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Overview

The path from Europe to Africa has been much traveled in literature but rarely in such an evocative, nuanced, and even playful way as in N.S. K?enings's THEFT. Here are five seductive tales that move with grace and subtlety between the two continents and reveal with insight and wit that what seem to be very separate worlds are not so far apart after all. In Pearls to Swine, a lonely childless socialite invites her American goddaughter to spend the summer in her mansion. In Wondrous Strange, a spirit medium is ...
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Theft: Stories

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Overview

The path from Europe to Africa has been much traveled in literature but rarely in such an evocative, nuanced, and even playful way as in N.S. K÷enings's THEFT. Here are five seductive tales that move with grace and subtlety between the two continents and reveal with insight and wit that what seem to be very separate worlds are not so far apart after all. In Pearls to Swine, a lonely childless socialite invites her American goddaughter to spend the summer in her mansion. In Wondrous Strange, a spirit medium is haunted by the ghost of an ancient African djinn. In Setting Up Shop, a young Zanzibari woman dreams of traveling to the U.S., even as a local entrepeneur courts her relentlessly, even promising to leave his other wives for her. More praise for The Blue Taxi: The world K÷enings has created in her accomplished debut is tragic and exhilarating, as is her portrayal of weary, left-behind colonialists, poverty-stricken natives and the uneasy manner in which each regards the other.--Publishers Weekly K÷enings skillfully weaves together the stories of individuals from disparate cultures converging in a city that is entering a new era of political independence.--The New Yorker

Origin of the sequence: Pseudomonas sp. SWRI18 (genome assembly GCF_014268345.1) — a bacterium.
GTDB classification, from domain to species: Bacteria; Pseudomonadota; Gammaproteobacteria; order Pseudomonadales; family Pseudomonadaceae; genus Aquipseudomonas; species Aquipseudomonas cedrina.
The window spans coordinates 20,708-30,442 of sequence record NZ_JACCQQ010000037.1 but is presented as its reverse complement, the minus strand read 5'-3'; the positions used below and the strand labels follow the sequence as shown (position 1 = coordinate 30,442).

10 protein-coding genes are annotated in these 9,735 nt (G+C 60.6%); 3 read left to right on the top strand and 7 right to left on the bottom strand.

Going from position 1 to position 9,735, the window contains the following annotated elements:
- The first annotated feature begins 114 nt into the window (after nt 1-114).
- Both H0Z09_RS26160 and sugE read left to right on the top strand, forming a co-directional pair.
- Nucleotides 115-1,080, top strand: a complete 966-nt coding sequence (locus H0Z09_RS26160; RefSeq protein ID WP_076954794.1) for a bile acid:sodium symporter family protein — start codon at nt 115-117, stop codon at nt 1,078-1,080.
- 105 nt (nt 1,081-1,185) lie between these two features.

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Editorial Reviews

Nancy Kline
This exuberant story collection by N. S. Köenings resembles her first novel, The Blue Taxi, in its irreverent, hilarious and frequently moving take on postcolonial life—and the human condition in general.